In doing some research on hybrid bikes, it sounds like hybrids were originally conceived as a mix between a road and touring bike. Not sure how people came to think they were part mountain bike, but this historical explanation seems to make sense, given how closely to road cycling these bikes still skew.
Interesting article, I first rode single track on a hybrid bike (long before I could afford a real mountain bike) and it was truly awful. I agree wholeheartedly about the tires and geometry. For me, the worst part was the gear setup. It had three MASSIVE chain rings up front and a microscopic cassette in the rear which made climbing a nightmare. When I rode my real bike for the first time I felt like I could climb all day thanks to the improved cassette. If there is one positive I can draw from the use of hybrid bikes for MTB it’s this: It got me (and I’m sure many others into mountain biking). If I didn’t have that Murray hybird in my garage when I was a kid I would have never been introduced to MTB and most likely would not be here today.
I am going to defend the hybrid, I got a scott sub30 about 10yrs ago when I started biking ( its a great bike). At the time I didn’t like the feel of drop bars, didn’t have 1500 to drop on a bike, and liked the flat bars for crowded nj roads. I thought I would upgrade after I proved it was more than a phase, but i still love that bike and have yet to be dropped by any road bike friends (fitness is still the best upgrade). At this point, if I have 2k or more to spend on a bike, it will be a mountian bike, big money on a road bike just doesn’t pay and my hybrid keeps me in shape when the trails are wet. I never thought of taking it off road, but I do appreciate its versatility to do toe paths and gravel roads. I am often surprised that more mtn bikers don’t use a hybrid for road training as it mimics the mtb more closely.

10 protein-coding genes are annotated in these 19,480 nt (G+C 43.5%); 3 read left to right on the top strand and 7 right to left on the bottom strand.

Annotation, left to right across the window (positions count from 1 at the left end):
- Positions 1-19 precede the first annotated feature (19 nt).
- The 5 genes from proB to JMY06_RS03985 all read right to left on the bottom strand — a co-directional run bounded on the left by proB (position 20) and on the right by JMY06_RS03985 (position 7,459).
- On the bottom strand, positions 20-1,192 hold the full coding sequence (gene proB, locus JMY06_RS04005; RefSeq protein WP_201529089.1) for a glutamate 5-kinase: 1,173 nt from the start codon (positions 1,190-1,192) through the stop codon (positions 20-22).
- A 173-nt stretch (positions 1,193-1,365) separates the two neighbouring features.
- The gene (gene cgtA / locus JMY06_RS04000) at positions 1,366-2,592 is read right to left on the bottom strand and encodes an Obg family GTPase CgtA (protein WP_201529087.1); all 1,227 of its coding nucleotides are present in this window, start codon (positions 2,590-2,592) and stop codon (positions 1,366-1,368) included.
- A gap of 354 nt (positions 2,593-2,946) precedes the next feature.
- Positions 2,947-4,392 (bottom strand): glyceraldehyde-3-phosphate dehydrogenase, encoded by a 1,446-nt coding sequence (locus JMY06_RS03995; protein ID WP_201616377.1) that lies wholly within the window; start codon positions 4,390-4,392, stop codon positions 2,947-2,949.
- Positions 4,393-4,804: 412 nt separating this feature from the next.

Can’t ride any bike except a mountain bike off road: Jobst Brandt.
I think it depends where you’re at. The best “metro-urban-trail” bike in Alaska is a fatbike 🙂 For now my hardtail is my all around, and I cant imagine buying a hybrid. I think their design is obsolete, and it makes them, as you said, the worst of both world.
Maybe when I’m 80 and just scooting around city park.
Best quote of the article is the section title “You’re Going to Hate Riding Off-Road Without Suspension”. I can’t tell you how many serious off-road cyclists I know that started with hard-tail MTBs and eventually migrated to Full Suspension. If your singletrack has any natural features like rocks, roots, and trees its going to be downright painful to ride a hybrid briskly around that trail.
I can also speak from experience here. I have a cyclocross bike set up with 2-inch tires for riding dirt roads in the winter. It works great but sometimes the narrow tires bog down. I decided to build up a Niner carbon hard-tail with a rigid carbon fork for wider tires. That really rocks the the double-track, dirt roads, occasional gravel, and hard-top connector roads.
Of course, I have tried both of these bikes on the local single-track. There is one 2-mile section that is super-smooth where I can reach some higher sustained speeds (15 mph vs. 12-14). But this section is unusually smooth because the forestry service drug out all the vines and roots when they cut the trail. For the remaining six miles of the 8-mile loop I’m constantly out of the saddle, lifting up the front, and trying to find better lines around the roots and rocks. By the time I’m done with the first lap my wrists are aching. Luckily I bring out the full-suspension bike on these attempts and go back to enjoying the ride, instead of suffering through it.
If you plan to ride medium-to-hard on the trails a hybrid might disappoint.